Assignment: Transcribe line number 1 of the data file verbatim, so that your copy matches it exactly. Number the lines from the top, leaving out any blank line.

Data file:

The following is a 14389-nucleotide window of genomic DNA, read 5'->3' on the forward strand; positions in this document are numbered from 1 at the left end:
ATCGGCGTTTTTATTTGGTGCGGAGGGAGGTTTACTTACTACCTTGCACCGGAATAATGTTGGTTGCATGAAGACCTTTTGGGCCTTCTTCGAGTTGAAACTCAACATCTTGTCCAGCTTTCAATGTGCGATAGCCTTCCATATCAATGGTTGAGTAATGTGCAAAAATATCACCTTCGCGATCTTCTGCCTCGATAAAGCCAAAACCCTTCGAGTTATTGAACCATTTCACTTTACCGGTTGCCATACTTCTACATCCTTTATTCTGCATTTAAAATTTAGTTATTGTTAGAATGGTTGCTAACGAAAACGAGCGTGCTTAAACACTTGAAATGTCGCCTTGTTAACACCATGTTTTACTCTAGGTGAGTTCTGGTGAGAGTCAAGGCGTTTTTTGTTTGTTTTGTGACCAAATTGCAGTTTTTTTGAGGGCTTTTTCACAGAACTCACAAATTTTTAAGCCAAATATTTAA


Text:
The following is a 14389-nucleotide window of genomic DNA, read 5'->3' on the forward strand; positions in this document are numbered from 1 at the left end: